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06/28/10 1:15 AM ET

Texas blasts possible trade target Oswalt

Led by Hamilton, Rangers knock Houston ace out in fifth

ARLINGTON -- Houston pitcher Roy Oswalt, who asked to be traded in May amidst the Astros' struggles this season, pitched against one of his possible suitors Sunday night in the Rangers.

But the outing was one he soon would like to forget.

  • 134 wins
  • 118 wins

The Rangers roughed up Oswalt for eight runs in just 4 2/3 innings on their way to a 10-1 win at Rangers Ballpark in Arlington, the club's 13th win in the past 14 games.

The Rangers have reportedly expressed interest in adding another starting pitcher, and Oswalt has seemingly been at the top of the list. And looking at the numbers of his start Sunday night, he might want to pitch for the Rangers instead of against them.

The Rangers scored in all but one inning against Oswalt en route to his sixth loss against Texas in 12 starts.

"We battled Oswalt," manager Ron Washington said. "We got him out of there before he could finish five. We got his pitch count up in the heat. But even though we got him up to 100 [pitches] through 4 2/3, he still looked like he had something left."

The Rangers got on the board in the second inning when Vladimir Guerrero led off with a double before scoring on Josh Hamilton's two-run home run to right field. The homer, the second longest in the history of Rangers Ballpark in Arlington at 468 feet, extended Hamilton's hitting streak to a career-high 21 games, seven off the Rangers record.

"I think the biggest thing is making a pitcher throw strikes," Hamilton said. "[Oswalt] wasn't really having control problems, but he was nibbling a little bit more than he normally does. We laid off those, the guys battled and [I] got a good pitch to hit and got it done."

The Rangers added two more runs in the third, as Michael Young tallied a solo home run to left and Ian Kinsler scored on third baseman Chris Johnson's fielding error. Oswalt gave up another run in the fourth -- pushing the lead to 5-0 -- on Elvis Andrus' bloop single to left, scoring Matt Treanor, who reached on a double.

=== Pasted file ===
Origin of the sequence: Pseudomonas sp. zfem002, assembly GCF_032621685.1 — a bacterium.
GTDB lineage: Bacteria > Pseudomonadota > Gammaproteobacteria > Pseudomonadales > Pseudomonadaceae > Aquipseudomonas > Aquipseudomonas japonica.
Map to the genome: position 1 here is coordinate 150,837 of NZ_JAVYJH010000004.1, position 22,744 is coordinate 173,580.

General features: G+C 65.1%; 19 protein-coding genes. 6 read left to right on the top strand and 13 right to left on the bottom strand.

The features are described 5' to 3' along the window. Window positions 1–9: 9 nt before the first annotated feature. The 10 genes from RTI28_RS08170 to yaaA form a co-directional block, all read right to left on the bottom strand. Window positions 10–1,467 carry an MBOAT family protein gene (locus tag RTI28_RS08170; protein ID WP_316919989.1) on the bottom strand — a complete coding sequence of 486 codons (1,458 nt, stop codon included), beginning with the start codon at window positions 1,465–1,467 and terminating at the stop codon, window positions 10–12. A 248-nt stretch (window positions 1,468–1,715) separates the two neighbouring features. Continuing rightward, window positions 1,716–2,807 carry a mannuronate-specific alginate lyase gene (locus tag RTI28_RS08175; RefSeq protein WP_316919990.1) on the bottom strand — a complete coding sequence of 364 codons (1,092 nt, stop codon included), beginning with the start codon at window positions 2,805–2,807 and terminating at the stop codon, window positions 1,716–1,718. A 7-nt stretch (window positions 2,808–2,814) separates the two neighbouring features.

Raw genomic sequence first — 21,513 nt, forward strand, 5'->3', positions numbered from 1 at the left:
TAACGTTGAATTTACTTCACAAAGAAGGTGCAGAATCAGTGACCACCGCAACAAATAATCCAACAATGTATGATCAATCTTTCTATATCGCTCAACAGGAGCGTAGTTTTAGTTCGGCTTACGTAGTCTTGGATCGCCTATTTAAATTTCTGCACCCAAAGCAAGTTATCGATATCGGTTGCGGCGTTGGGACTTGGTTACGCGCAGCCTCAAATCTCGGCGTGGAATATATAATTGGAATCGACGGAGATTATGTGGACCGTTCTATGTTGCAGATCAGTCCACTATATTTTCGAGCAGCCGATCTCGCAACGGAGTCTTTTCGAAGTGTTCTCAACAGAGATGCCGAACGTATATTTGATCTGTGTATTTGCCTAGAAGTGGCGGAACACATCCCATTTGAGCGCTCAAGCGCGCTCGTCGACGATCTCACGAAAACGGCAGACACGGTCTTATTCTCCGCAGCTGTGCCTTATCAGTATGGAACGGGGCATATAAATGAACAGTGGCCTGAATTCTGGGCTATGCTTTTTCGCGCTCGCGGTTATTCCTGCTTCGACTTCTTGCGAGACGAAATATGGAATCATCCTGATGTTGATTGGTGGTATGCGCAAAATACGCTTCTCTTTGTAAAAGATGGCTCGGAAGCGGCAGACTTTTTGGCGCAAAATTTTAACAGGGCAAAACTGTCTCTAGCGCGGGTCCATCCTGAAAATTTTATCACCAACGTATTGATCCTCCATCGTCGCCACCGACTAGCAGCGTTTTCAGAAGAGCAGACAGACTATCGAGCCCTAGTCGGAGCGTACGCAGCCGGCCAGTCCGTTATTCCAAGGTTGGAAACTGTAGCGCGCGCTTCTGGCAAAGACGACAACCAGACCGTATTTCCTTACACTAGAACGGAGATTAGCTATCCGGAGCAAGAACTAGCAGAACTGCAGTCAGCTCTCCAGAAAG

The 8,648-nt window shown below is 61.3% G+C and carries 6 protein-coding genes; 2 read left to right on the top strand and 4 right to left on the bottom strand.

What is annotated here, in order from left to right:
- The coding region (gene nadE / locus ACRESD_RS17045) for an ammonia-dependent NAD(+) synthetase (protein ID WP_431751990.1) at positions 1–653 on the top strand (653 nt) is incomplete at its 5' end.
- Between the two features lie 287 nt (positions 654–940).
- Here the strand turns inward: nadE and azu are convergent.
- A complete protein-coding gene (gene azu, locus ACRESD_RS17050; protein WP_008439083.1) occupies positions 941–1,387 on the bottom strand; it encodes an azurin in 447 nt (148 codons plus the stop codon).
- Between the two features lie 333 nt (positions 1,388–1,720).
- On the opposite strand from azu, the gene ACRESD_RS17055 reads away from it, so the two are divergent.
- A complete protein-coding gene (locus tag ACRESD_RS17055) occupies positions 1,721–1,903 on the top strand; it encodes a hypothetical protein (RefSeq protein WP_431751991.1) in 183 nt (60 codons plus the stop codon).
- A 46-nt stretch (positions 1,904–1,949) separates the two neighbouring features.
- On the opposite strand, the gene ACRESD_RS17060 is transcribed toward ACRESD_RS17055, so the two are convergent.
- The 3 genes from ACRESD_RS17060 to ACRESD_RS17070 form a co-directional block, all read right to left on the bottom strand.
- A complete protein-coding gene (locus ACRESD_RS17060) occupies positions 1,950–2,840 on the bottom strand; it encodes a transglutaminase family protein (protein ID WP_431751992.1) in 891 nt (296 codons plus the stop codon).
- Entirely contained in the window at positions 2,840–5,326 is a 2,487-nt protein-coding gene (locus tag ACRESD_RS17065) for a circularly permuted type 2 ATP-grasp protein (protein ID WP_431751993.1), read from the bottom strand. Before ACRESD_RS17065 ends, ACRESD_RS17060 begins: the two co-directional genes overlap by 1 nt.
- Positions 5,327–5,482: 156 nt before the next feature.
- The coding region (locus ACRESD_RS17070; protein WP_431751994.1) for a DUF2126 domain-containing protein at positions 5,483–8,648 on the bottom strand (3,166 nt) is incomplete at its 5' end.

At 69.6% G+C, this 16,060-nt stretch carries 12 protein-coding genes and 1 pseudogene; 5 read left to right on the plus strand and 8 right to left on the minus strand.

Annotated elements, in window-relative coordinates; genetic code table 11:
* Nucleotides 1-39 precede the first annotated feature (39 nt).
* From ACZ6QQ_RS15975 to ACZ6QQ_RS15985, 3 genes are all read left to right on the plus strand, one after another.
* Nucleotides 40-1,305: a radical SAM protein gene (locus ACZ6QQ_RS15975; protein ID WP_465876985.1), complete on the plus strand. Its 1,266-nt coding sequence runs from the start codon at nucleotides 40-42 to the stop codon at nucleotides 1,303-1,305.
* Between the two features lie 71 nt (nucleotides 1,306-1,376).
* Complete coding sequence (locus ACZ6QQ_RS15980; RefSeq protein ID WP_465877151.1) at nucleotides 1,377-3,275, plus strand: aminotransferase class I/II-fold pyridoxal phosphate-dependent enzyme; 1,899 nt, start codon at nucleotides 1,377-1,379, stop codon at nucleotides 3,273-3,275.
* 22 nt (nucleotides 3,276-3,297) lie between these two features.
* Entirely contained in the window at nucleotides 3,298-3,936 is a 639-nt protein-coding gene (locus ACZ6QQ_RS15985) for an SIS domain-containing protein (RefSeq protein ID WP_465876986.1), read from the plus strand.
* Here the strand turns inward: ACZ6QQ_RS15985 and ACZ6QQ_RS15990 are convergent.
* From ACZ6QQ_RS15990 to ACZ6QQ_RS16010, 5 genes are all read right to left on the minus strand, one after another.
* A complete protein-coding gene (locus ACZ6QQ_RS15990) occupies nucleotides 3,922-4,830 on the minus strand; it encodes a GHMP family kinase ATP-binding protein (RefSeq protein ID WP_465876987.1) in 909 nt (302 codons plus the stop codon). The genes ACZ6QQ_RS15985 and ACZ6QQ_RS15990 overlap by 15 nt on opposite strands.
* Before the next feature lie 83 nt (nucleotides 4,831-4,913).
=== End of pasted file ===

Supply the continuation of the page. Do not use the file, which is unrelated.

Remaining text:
Texas followed with a three-run fifth. After fouling off five consecutive pitches, Treanor drilled a pitch into center field for a two-run single after Oswalt had issued consecutive two-out walks to Nelson Cruz and Justin Smoak.

That marked the end for Oswalt. Reliever Chris Sampson replaced him amd promptly gave up an RBI single to Julio Borbon, although the run was credited to Oswalt.

Oswalt gave up eight runs -- seven earned -- on seven hits with four walks and three strikeouts and gave up at least one run in four of the five innings he pitched.

"Just kind of missed my spots pretty much and threw it over the middle of the plate," Oswalt said. "It doesn't matter really who you throw to. You throw it over the middle of the plate, you're going to get hit. They're a pretty good offensive club, but if you miss over the plate it doesn't matter if you're throwing against a Double-A team, you're going to get hit."

It was a far different performance for a pitcher already wearing a Rangers uniform. Right-hander Tommy Hunter picked up his fourth win after allowing only one run on five hits in six innings. He struck out two and walked one.

"He's unbelievable, he's great," Hunter said of Oswalt. "His numbers prove that. The win-loss doesn't, but he's an unbelievable pitcher. To go out and compete against someone like that is always fun."

For Hunter, it was his fourth quality start in five opportunities, with the lone exception being his injury-shortened start June 14 against the Marlins. But Hunter doesn't credit that as much to himself as he does to his offense.

"That's our game plan as starters -- get these guys in the dugout as quickly as possible," Hunter said. "It's only a matter of time before these guys put up runs.

"The game plan pretty much stays the same no matter who is on the other side. These guys are still going to hit."

Chris Cox is an associate reporter for MLB.com. This story was not subject to the approval of Major League Baseball or its clubs.